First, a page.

Eid Mubarak to all my Muslim brothers and sisters. Upon the request of our beloved family friend Talay Mamu (uncle), I had the blessed honor of delivering the Eid sermon at the Stamford Islamic Center in Connecticut. Like many other Islamic Centers across the U.S., the Muslim community here is largely comprised of individuals who migrated from the South Asian subcontinent primarily to attain a stable means of livelihood for themselves and their families.
To lead men and women, some of whom are now well into their 70s and 80s was extremely humbling as it was these very people who came to this country 20 or more years ago and began building from the ground up many of our faith-based institutions of today. Although organizational improvements for any community center are always needed, the fact is my portion of the prayer rug where God allowed me to place my forehead on the ground in submission to Him on this day is a reality I owe to these elders. It is a reality that only exists because these people, people of other immigrant communities and my Black brothers and sisters who have been here for generations prioritized a submission to a Creator that gave them purpose to act and build for a purpose that exceeded the transitory demands of this world.
I have much to learn in deepening my knowledge of my faith tradition, but if there is one thing that stuck with me today, it was the sheer joy brought to the hearts of these esteemed elders who saw someone young that they believed was striving to continue the work they began. It made me think about my role and the role of my peers in contributing to Muslim communities in America and our potential impact on our future generations.
To all my fellow brothers and sisters in faith, regardless if you are a convert, your family immigrated to this country, your family has been in the U.S. for centuries or you have your own unique circumstance, your Muslim community needs you in ways you may not know. It is dangerous to think that one needs to possess a certain level of ‘religiosity’ or come from a certain racial background to be able to contribute because our stability can only exist through a diverse network of congregants working and addressing issues together. Our faith communities need to be informed by your personal narrative, your strengths, your weaknesses and your struggles as these factors all combine to produce a collective, holistic view of how our people function not only as Muslims but as human beings with various identities in this country.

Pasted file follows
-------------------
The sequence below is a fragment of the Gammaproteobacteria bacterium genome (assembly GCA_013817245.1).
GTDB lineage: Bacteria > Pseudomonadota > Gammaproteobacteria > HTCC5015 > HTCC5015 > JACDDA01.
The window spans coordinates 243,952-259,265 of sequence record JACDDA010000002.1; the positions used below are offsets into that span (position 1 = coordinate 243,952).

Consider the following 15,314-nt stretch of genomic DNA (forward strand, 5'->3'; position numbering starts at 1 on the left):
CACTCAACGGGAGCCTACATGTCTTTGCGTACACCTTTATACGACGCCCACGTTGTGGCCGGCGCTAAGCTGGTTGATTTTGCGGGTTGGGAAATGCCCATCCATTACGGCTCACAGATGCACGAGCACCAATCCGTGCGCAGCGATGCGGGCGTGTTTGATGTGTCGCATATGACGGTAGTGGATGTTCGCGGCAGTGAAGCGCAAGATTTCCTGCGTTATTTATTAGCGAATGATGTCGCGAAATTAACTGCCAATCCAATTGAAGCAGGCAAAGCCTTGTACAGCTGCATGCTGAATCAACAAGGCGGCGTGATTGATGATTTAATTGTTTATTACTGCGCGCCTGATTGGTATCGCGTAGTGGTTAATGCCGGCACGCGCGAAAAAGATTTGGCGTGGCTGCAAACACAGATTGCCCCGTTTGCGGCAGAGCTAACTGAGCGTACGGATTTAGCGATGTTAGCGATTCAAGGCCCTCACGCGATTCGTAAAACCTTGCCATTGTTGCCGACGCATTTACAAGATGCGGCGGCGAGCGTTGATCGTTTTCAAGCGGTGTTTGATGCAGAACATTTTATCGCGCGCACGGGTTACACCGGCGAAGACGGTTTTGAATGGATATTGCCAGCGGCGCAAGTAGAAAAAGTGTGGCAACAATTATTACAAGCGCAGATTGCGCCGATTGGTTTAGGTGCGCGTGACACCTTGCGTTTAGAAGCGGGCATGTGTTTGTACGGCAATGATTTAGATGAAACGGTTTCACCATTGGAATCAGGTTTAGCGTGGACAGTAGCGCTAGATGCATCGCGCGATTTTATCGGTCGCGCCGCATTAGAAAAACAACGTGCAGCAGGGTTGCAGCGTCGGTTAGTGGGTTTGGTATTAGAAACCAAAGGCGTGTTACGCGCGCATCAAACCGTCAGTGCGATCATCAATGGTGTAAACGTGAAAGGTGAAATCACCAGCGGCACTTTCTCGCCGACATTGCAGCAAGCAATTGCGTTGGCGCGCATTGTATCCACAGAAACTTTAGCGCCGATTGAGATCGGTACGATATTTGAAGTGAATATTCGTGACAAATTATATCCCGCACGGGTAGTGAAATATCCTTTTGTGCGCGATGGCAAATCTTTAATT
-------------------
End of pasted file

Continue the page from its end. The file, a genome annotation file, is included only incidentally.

I know our Muslim communities are not devoid of issues like racism, classism and sexism but I am optimistic only because I have witnessed firsthand men and women across this country push through these and larger institutional barriers and utilize their unique passions for acting, teaching or working with formerly incarcerated individuals to strengthen their respective Muslim communities. I have seen how their inspiring work has shifted the culture of their places of worship along with their local populations and ultimately led to more people, including those of other belief systems feeling comfortable, welcomed and supported in these spaces.
To give a sermon is a privilege, but the meaningful work of improving and refining our institutions requires a continuous commitment and sincere effort that will often go unnoticed by the masses. As we often hear amid our current political climate, it is not solely our current generation that we are working for but the generations to follow. The smallest steps will undoubtedly add to a collective progress that those whom we know and those whom we shall never know will benefit from and build upon. It is the faith of knowing that God will not allow to be lost the reward of those who do any good.
It is truly up to us to be relentless in discovering new ways our Muslim communities can be more inclusive, more socially and civically active and ultimately a home in which we can further cultivate a deeper and more sincere relationship with God, with humanity and with ourselves.